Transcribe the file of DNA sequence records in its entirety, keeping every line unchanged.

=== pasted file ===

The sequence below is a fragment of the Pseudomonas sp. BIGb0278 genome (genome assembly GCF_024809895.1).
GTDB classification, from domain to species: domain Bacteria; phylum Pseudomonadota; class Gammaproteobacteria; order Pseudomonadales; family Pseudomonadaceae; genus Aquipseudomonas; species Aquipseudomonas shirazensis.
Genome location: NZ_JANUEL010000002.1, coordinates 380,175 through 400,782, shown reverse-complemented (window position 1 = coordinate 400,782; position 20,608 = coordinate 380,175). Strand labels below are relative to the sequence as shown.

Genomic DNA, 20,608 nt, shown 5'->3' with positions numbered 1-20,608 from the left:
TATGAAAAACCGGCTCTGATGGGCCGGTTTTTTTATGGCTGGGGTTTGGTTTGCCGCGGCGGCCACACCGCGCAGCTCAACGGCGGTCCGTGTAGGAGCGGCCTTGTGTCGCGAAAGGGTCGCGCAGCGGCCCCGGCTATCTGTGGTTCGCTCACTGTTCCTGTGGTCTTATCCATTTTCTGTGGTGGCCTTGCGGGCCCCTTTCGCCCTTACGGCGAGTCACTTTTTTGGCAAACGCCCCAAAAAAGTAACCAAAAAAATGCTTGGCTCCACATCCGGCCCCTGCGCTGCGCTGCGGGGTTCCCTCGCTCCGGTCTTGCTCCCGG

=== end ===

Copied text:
The sequence below is a fragment of the Pseudomonas sp. BIGb0278 genome (genome assembly GCF_024809895.1).
GTDB classification, from domain to species: domain Bacteria; phylum Pseudomonadota; class Gammaproteobacteria; order Pseudomonadales; family Pseudomonadaceae; genus Aquipseudomonas; species Aquipseudomonas shirazensis.
Genome location: NZ_JANUEL010000002.1, coordinates 380,175 through 400,782, shown reverse-complemented (window position 1 = coordinate 400,782; position 20,608 = coordinate 380,175). Strand labels below are relative to the sequence as shown.

Genomic DNA, 20,608 nt, shown 5'->3' with positions numbered 1-20,608 from the left:
TATGAAAAACCGGCTCTGATGGGCCGGTTTTTTTATGGCTGGGGTTTGGTTTGCCGCGGCGGCCACACCGCGCAGCTCAACGGCGGTCCGTGTAGGAGCGGCCTTGTGTCGCGAAAGGGTCGCGCAGCGGCCCCGGCTATCTGTGGTTCGCTCACTGTTCCTGTGGTCTTATCCATTTTCTGTGGTGGCCTTGCGGGCCCCTTTCGCCCTTACGGCGAGTCACTTTTTTGGCAAACGCCCCAAAAAAGTAACCAAAAAAATGCTTGGCTCCACATCCGGCCCCTGCGCTGCGCTGCGGGGTTCCCTCGCTCCGGTCTTGCTCCCGG